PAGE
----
Understand Children and Young Person development
There are many factors that influence child development, and for most of them, we do have some control. When working with children and young people it is important to have a good understanding of what children need to grow, so as professionals we are better able to address the needs.
A child’s environment, for example, their family or school play a huge part in their development. Some of the main factors that influence a child’s development are their family, where the child lives, and socio-economic status. These factors often cross over and blend as they are related.
Abraham Maslow (1908-70) developed a humanistic approach to create a theory of human needs which is relevant to all ages, not just for children. He described five levels of need- physical, safety, social, self-esteem, creativity – and proposed that each level must be met before progressing to the next level. It is difficult to reach one’s full potential unless the lower level needs have been met. Meggit (2011) Below shows Maslow’s hierarchy of need’s.
Maslow’s hierarchy of needs
Maslow’s hierarchy of needs (Meggit, 2011, pp. 78).
Looking from a Maslow perspective if a child or young person’s needs are not met for example, on the lower end not fed and given proper warmth and shelter they will be unable to move up the pyramid.
If children suffer from poor health or a physical disability or impairment, this may restrict their developmental opportunities. For example, a child who has a medical condition or impairment may be less able to participate in some activities then other children. This may initially affect physical development but may also restrict social activities, for example on the playground. The child’s emotional development may also be affected, depending on their awareness of their needs and the extent to which they are affected. It is important that adults in school are aware of how pupils may be affected by these kinds of conditions and circumstances, so that can support them by ensuring that they are included as far as possible in all activities.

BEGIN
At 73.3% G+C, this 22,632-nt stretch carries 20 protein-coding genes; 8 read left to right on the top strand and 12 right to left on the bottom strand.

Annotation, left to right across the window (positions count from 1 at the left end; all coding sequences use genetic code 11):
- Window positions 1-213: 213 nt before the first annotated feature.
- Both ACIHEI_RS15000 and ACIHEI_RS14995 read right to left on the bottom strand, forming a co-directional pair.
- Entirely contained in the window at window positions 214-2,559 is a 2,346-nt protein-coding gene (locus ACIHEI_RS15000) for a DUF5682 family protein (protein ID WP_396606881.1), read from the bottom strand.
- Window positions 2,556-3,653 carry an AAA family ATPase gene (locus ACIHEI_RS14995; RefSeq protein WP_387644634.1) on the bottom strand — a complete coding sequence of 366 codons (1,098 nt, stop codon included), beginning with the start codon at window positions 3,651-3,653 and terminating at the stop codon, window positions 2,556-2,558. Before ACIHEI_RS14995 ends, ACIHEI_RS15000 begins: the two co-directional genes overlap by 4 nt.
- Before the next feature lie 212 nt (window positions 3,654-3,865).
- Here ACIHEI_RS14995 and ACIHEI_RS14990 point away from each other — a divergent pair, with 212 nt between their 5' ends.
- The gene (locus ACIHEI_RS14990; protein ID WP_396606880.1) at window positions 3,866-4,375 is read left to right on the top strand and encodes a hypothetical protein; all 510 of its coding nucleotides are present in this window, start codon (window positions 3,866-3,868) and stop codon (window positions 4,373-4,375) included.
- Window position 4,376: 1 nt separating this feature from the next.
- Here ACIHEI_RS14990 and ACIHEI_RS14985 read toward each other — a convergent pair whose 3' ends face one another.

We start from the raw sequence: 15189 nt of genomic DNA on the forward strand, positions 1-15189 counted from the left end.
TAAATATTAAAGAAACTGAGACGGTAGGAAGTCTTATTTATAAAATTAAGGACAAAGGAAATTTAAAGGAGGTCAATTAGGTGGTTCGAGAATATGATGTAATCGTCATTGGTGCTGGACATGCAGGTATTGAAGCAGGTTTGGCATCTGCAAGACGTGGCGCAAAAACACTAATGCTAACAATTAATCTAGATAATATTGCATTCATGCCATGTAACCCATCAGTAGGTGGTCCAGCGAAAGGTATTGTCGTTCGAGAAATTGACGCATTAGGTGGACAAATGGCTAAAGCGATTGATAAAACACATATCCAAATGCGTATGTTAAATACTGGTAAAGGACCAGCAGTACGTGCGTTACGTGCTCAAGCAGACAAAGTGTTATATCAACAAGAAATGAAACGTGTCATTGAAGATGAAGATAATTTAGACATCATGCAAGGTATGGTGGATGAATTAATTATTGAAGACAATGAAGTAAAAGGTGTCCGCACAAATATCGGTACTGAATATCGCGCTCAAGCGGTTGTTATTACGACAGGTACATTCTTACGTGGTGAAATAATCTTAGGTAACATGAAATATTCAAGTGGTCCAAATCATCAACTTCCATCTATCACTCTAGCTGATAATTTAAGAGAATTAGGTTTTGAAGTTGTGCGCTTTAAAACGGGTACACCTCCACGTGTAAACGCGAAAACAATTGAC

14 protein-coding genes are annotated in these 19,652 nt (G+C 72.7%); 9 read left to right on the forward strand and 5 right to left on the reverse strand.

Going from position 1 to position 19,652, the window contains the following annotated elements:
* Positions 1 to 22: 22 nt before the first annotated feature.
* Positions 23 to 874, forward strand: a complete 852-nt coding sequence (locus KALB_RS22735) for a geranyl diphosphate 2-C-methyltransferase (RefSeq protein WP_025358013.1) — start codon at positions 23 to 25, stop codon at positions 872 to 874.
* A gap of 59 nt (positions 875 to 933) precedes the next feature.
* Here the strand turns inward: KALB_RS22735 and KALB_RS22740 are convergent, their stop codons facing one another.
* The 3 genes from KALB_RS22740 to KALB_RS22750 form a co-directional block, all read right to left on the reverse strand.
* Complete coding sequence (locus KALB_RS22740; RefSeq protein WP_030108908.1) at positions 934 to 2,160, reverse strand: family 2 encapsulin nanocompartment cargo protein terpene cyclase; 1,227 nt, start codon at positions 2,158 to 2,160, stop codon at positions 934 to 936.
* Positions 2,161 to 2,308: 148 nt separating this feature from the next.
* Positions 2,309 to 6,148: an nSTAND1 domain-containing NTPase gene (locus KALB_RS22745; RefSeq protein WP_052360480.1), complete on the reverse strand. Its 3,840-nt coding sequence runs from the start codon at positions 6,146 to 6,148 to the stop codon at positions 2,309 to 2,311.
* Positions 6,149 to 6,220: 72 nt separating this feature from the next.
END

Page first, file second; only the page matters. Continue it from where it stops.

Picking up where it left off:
A child with learning disabilities should be encouraged to develop in all areas to the best of their ability and as much as they can. When working children and young people with learning disabilities it is important to collaborate with other professionals involved with the child sharing advice and guidelines, supporting and managing the child’s needs while encouraging their development.
When working a school, pupil’s background and family environment are external factors that can effect a child’s development. Pupils come from range of different family environments, cultures and circumstances and a lot of changes which occur during the year may not be known to the school. These may include family break-up or the introduction of a new partner, bereavement illness, moving house or changing country. Any one of these may affect effect a children’s emotional and/or intellectual development, and you may notice a change in pupil behaviour and ability to learn as a result.
Over the years there have been major changes to the structure of the family which increase diversity such as, more single parent families, which links with the decrease in the nuclear family, gay and lesbian families, extended families and more step families (reconstituted).
Poverty and deprivation have a significant effect on a pupil’s development. Children who come from a deprived home are less likely to thrive and achieve well in school, as parents may find it harder to manage their children’s needs, which may impact on other areas of a child’s development. Linked to Poverty and deprivation, education plays an important role in a child’s development, if children are not attending school they may disengage with education due to falling behind with work or parents regarding...
References: Macleod-Brudenell,I,Kay J (2008). Avanced Early Years. 2nd ed. London: Heinemann. p143.
Macleod-Brudenell,I,Kay J (2008). Avanced Early Years. 2nd ed. London: Heinemann. p144.
Macleod-Brudenell,I,Kay J (2008). Avanced Early Years. 2nd ed. London: Heinemann. p144, table.
Macleod-Brudenell,I,Kay J (2008). Avanced Early Years. 2nd ed. London: Heinemann. p145, table.
Meggitt, C. Kamen, T. Bruce, T. Grenier, J (2011). Children and Young People 's Workforce. London: Dynamic Learning. p76.
Meggitt, C. Kamen, T. Bruce, T. Grenier, J (2011). Children and Young People 's Workforce. London: Dynamic Learning. p77, diagram.
Tassoni,P. Bulman,K. Beith,K.(2008). Children’sCare, Learning & Development. 2nd ed. London: Heinemann, pp. 135, table.
Tassoni,P. Bulman,K. Beith,K.(2008). Children’sCare, Learning & Development. 2nd ed. London: Heinemann, pp. 137, table.
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